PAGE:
Los Angeles County's ban on outdoor dining can remain in place until early February, the California 2nd District Court of Appeal ruled.
According to court documents, the appeals court has scheduled a hearing for Feb. 10, allowing the superior court judge to justify his earlier decision to block the ban, which limits bars and restaurants to take-out, drive-through and delivery services only.
The appeals court had previously delayed enforcement of a judge's order blocking the ban from taking place.
The court's latest action -- filed on Dec. 18 -- means that the ban can remain in effect at least until the hearing.
Earlier this month, a judge ruled in favor of the California Restaurant Association and said that health officials in Los Angeles must show scientific evidence to justify the three-week ban on dine-in service, which was enacted on Nov. 25.
The association had argued that the measure should be blocked until the county provides "supporting medical and/or scientific studies and evidence that the operation of outdoor dining establishments poses an unreasonable risk" to the public.
The association's initial request to block the ban had been denied a week before that. However, the superior court judge overseeing the case said he would reconsider hearings on the matter if restaurateurs provided new evidence, according to the Los Angeles Times.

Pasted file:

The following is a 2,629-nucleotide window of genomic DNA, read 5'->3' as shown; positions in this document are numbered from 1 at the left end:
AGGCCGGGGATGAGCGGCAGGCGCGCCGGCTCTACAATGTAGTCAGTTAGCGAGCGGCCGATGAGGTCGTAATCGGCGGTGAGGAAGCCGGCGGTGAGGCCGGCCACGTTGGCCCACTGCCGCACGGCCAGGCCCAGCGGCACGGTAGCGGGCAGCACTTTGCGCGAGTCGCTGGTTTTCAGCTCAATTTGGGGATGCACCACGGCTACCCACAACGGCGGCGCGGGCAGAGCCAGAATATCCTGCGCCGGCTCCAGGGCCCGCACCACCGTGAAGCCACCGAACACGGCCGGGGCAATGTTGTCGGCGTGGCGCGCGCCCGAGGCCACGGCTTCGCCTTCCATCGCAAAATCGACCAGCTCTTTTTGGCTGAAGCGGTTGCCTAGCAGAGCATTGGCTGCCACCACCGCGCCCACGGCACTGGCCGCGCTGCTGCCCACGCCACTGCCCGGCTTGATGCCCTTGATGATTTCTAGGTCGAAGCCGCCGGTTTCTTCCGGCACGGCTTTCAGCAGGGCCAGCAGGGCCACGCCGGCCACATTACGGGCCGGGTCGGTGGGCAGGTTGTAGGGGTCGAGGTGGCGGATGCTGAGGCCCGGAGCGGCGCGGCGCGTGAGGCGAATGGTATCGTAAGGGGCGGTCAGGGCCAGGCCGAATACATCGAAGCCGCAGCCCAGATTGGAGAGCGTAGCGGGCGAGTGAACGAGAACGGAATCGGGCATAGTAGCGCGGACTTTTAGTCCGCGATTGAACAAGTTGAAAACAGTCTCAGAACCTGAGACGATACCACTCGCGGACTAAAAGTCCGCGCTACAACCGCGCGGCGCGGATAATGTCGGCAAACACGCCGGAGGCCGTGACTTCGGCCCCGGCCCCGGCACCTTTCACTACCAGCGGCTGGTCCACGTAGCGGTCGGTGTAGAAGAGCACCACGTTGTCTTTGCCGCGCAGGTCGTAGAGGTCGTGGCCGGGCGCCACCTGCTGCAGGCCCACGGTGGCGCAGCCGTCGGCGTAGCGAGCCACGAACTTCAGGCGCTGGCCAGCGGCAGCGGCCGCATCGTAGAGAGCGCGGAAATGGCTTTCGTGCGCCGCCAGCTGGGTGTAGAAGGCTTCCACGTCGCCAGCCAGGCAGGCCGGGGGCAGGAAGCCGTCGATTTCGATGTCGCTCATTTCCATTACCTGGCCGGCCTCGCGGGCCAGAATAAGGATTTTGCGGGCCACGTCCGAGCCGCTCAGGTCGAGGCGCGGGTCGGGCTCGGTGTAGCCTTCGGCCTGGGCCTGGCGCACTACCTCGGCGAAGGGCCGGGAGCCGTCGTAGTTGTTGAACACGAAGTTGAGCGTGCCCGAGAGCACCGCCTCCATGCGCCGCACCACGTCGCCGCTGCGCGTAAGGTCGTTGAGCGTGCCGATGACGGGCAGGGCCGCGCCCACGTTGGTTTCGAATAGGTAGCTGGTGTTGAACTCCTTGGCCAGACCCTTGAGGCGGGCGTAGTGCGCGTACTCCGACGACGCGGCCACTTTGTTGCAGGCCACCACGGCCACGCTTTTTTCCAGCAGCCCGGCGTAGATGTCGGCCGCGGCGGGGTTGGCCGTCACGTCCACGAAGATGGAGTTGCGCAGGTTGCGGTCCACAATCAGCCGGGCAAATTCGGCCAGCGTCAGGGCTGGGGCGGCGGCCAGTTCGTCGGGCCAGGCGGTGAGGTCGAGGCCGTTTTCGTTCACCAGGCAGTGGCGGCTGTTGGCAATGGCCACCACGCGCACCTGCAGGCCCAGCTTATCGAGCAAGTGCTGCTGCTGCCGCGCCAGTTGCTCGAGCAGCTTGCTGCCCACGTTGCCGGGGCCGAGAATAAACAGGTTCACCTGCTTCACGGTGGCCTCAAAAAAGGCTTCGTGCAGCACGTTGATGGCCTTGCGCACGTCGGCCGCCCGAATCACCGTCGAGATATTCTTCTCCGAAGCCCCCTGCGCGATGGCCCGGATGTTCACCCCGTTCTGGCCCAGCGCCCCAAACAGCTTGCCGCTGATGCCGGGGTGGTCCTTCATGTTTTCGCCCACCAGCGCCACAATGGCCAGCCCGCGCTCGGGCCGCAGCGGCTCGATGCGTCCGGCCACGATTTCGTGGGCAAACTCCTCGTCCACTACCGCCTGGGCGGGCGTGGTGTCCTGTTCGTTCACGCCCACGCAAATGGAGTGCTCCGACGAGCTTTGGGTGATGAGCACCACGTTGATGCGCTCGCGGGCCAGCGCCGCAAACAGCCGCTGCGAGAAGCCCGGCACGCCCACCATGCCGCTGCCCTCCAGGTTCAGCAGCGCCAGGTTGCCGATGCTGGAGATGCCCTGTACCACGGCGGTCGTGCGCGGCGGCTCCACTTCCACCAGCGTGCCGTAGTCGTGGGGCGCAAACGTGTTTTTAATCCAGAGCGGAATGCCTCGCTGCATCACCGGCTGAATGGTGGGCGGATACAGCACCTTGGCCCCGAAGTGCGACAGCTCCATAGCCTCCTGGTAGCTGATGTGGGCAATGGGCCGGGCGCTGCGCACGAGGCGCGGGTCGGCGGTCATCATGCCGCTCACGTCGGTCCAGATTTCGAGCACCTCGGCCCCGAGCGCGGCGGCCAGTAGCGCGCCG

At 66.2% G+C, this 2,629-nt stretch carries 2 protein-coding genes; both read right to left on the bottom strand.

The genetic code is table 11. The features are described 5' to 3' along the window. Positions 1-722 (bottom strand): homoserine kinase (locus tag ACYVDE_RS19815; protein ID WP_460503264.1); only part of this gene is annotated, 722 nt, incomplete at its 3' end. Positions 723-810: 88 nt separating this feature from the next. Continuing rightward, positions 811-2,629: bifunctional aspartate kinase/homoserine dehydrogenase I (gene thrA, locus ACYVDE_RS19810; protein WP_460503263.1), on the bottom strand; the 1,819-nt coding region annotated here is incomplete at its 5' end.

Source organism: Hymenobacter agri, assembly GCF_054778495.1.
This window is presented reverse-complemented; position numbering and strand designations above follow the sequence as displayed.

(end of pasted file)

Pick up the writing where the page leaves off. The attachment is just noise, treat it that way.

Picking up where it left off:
The CRA has fought hard against the measure since it was enacted and is accusing the county of relying on a "questionable national study" rather than local data to determine that establishments -- which are already reeling from the pandemic -- should be shut down again, according to a video posted on YouTube.
Shortly after a judge ruled in favor of the association, the county officials appealed the decision.
“The law says that in a public health crisis, the health officer must act urgently and swiftly to stop the transmission of disease and to protect public health and safety,” officials from the Department of Public Health said in a statement earlier this month, according to the Times.
Earlier this fall, during a board of supervisors meeting, health official Dr. Muntu Davis said restaurant-specific data was scarce and that a CDC study targeting 11 different outpatient health care facilities in 10 states was the "best information we have." The study found that those patients with COVID-19 were twice as likely to have dined out at a restaurant.
Davis said "as a public health department we have to look at the highest risks, and where we can reduce those risks" adding that restaurants fit the high-risk category.
The ban has faced an onslaught of pushback from county officials and restaurant owners who fear that restaurants won't make it through the additional shutdown.
However, authorities said the purpose of the ban is to help "reduce the possibility for crowding and the potential for exposures in settings where people are not wearing their face coverings."
Regardless, there is still an overriding regional stay-at-home order, which impacts four out of the five regions in the state, that limits restaurants and bars to takeout and delivery service only.
Representatives for the California Restaurant Association did not immediately respond to FOX Business' request for comment.